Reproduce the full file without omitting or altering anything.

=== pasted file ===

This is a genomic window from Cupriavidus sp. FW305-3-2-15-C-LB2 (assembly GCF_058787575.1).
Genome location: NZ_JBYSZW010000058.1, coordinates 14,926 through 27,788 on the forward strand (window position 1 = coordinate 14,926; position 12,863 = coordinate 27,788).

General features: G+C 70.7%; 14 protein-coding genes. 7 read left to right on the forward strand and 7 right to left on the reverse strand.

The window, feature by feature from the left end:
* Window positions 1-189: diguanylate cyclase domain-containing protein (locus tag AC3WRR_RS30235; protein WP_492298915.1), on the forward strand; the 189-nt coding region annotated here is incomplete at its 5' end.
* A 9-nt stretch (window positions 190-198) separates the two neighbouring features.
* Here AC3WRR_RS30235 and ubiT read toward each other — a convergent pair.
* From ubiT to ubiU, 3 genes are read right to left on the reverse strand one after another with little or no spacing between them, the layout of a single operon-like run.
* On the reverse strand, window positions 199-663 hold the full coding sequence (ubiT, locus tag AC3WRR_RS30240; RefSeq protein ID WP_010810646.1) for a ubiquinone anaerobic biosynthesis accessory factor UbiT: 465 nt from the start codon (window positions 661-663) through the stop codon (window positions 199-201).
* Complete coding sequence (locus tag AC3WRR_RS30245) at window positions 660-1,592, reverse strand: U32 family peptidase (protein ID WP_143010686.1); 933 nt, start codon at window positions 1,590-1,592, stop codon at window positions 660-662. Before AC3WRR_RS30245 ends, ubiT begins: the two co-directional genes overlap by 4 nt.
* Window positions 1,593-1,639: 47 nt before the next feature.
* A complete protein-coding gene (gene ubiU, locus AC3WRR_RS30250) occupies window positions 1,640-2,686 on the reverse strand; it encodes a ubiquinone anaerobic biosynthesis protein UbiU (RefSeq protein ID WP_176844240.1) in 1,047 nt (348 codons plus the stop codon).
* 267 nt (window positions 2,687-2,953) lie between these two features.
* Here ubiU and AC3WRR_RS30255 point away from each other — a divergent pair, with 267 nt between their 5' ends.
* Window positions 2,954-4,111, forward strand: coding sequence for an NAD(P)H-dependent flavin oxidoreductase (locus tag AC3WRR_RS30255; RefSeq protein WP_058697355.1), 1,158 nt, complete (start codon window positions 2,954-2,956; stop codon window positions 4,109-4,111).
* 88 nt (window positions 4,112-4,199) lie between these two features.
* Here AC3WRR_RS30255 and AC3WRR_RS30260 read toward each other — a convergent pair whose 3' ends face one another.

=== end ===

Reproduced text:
This is a genomic window from Cupriavidus sp. FW305-3-2-15-C-LB2 (assembly GCF_058787575.1).
Genome location: NZ_JBYSZW010000058.1, coordinates 14,926 through 27,788 on the forward strand (window position 1 = coordinate 14,926; position 12,863 = coordinate 27,788).

General features: G+C 70.7%; 14 protein-coding genes. 7 read left to right on the forward strand and 7 right to left on the reverse strand.

The window, feature by feature from the left end:
* Window positions 1-189: diguanylate cyclase domain-containing protein (locus tag AC3WRR_RS30235; protein WP_492298915.1), on the forward strand; the 189-nt coding region annotated here is incomplete at its 5' end.
* A 9-nt stretch (window positions 190-198) separates the two neighbouring features.
* Here AC3WRR_RS30235 and ubiT read toward each other — a convergent pair.
* From ubiT to ubiU, 3 genes are read right to left on the reverse strand one after another with little or no spacing between them, the layout of a single operon-like run.
* On the reverse strand, window positions 199-663 hold the full coding sequence (ubiT, locus tag AC3WRR_RS30240; RefSeq protein ID WP_010810646.1) for a ubiquinone anaerobic biosynthesis accessory factor UbiT: 465 nt from the start codon (window positions 661-663) through the stop codon (window positions 199-201).
* Complete coding sequence (locus tag AC3WRR_RS30245) at window positions 660-1,592, reverse strand: U32 family peptidase (protein ID WP_143010686.1); 933 nt, start codon at window positions 1,590-1,592, stop codon at window positions 660-662. Before AC3WRR_RS30245 ends, ubiT begins: the two co-directional genes overlap by 4 nt.
* Window positions 1,593-1,639: 47 nt before the next feature.
* A complete protein-coding gene (gene ubiU, locus AC3WRR_RS30250) occupies window positions 1,640-2,686 on the reverse strand; it encodes a ubiquinone anaerobic biosynthesis protein UbiU (RefSeq protein ID WP_176844240.1) in 1,047 nt (348 codons plus the stop codon).
* 267 nt (window positions 2,687-2,953) lie between these two features.
* Here ubiU and AC3WRR_RS30255 point away from each other — a divergent pair, with 267 nt between their 5' ends.
* Window positions 2,954-4,111, forward strand: coding sequence for an NAD(P)H-dependent flavin oxidoreductase (locus tag AC3WRR_RS30255; RefSeq protein WP_058697355.1), 1,158 nt, complete (start codon window positions 2,954-2,956; stop codon window positions 4,109-4,111).
* 88 nt (window positions 4,112-4,199) lie between these two features.
* Here AC3WRR_RS30255 and AC3WRR_RS30260 read toward each other — a convergent pair whose 3' ends face one another.